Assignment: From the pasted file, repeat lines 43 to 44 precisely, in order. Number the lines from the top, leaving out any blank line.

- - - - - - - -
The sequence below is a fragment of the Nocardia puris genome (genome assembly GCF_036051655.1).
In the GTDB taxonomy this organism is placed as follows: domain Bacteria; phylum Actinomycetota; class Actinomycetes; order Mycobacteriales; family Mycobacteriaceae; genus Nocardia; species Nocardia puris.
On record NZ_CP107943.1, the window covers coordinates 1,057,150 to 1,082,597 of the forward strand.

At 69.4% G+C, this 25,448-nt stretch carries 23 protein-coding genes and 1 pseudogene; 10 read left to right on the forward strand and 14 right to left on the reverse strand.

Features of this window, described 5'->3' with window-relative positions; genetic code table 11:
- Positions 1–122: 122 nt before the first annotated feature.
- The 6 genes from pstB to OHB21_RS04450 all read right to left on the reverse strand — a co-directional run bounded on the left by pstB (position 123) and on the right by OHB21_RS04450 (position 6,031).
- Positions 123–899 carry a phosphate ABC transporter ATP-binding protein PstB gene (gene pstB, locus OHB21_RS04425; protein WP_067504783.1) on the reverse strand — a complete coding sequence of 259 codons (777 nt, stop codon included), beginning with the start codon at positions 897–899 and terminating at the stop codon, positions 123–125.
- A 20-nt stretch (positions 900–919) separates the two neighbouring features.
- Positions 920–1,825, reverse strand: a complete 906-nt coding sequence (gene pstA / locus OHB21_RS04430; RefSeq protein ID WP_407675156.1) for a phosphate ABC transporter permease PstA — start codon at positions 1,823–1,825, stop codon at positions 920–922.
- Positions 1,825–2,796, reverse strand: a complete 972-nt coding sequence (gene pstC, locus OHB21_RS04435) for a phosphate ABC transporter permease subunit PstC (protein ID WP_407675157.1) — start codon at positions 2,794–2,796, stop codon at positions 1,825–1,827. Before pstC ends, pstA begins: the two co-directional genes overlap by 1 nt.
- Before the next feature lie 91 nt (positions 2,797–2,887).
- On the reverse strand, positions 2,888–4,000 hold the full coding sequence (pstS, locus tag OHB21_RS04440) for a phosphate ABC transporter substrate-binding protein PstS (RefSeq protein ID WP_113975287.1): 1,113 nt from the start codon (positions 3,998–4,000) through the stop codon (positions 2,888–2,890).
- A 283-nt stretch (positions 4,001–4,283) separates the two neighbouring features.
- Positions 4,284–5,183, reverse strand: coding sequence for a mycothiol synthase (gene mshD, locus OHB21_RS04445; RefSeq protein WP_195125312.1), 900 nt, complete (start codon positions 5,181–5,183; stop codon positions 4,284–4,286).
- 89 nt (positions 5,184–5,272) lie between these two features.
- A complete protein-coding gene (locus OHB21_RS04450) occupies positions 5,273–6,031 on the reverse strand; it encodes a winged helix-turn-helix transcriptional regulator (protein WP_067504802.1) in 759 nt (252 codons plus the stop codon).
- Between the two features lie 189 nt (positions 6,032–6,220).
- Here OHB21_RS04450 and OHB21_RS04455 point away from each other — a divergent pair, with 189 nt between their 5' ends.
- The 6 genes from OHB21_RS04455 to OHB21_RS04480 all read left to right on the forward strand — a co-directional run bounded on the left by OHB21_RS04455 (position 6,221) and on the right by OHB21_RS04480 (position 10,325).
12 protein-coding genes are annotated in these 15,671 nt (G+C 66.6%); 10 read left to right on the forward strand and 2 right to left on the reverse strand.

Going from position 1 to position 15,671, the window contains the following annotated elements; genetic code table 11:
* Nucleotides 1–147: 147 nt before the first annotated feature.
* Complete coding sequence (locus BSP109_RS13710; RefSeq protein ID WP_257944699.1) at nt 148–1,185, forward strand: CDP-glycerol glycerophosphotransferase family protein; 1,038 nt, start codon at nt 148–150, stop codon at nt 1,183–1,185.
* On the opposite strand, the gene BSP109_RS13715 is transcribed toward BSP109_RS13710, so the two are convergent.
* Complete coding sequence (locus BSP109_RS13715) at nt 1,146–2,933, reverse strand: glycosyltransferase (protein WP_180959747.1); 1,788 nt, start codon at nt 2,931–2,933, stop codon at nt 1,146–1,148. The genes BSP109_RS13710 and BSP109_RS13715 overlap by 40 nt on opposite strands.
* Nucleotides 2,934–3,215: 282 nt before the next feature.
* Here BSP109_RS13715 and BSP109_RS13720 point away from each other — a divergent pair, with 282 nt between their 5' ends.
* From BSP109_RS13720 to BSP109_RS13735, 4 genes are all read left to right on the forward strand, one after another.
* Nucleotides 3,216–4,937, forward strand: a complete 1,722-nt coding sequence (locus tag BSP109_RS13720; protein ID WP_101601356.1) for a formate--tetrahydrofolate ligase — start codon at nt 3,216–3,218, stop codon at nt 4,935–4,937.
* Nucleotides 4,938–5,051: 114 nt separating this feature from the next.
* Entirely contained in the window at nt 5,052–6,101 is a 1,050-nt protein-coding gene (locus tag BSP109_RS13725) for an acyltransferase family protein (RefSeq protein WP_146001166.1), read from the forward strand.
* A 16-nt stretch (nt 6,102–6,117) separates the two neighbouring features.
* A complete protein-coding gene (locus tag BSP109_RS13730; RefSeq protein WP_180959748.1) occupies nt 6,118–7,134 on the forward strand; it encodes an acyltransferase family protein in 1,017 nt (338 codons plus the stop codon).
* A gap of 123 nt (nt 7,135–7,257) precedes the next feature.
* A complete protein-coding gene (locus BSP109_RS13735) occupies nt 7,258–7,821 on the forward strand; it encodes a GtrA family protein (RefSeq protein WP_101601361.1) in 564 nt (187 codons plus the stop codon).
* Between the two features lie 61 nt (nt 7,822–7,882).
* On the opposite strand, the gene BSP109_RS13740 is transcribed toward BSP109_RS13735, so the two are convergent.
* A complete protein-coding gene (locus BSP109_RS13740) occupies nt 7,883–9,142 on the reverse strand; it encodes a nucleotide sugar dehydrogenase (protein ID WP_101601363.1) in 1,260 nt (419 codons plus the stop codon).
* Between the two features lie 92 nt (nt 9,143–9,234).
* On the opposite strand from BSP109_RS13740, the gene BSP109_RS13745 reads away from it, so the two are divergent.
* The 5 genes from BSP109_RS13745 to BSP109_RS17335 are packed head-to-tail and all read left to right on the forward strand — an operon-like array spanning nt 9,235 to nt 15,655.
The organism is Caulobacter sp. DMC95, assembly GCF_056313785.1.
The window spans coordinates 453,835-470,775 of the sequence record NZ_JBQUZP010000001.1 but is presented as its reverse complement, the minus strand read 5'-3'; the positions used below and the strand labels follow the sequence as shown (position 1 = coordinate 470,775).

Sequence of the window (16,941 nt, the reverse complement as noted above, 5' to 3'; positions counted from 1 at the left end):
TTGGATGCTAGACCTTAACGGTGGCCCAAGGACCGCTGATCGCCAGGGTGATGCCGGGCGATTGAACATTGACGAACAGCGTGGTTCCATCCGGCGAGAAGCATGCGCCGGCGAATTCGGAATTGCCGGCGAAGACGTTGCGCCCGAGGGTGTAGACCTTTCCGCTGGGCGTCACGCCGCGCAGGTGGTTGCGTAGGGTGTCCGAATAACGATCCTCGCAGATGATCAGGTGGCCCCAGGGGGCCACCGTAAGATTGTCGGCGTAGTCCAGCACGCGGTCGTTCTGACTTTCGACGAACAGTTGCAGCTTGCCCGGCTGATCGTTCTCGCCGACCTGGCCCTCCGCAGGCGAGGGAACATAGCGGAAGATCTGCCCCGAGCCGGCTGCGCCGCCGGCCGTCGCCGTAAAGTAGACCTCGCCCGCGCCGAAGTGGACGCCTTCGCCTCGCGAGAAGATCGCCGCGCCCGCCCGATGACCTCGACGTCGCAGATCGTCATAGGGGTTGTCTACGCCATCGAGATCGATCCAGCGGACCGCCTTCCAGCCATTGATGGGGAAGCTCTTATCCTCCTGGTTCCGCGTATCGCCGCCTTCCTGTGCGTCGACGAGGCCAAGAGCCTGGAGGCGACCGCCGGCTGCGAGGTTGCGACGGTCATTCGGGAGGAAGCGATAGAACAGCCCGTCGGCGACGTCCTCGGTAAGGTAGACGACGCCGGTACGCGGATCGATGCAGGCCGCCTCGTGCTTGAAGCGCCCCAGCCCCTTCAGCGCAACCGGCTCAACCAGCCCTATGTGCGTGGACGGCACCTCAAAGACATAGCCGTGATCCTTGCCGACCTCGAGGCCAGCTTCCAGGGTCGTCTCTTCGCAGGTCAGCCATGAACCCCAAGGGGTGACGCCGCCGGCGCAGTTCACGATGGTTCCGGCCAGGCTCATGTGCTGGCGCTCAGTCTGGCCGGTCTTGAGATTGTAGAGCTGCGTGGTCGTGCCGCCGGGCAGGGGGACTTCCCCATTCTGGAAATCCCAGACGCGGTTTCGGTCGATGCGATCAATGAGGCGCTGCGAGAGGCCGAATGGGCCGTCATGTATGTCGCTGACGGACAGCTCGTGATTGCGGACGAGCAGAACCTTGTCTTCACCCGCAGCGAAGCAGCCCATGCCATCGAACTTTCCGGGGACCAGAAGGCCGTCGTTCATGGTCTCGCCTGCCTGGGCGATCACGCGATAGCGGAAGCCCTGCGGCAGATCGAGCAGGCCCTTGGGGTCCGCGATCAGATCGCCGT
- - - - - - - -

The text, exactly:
The organism is Caulobacter sp. DMC95, assembly GCF_056313785.1.
The window spans coordinates 453,835-470,775 of the sequence record NZ_JBQUZP010000001.1 but is presented as its reverse complement, the minus strand read 5'-3'; the positions used below and the strand labels follow the sequence as shown (position 1 = coordinate 470,775).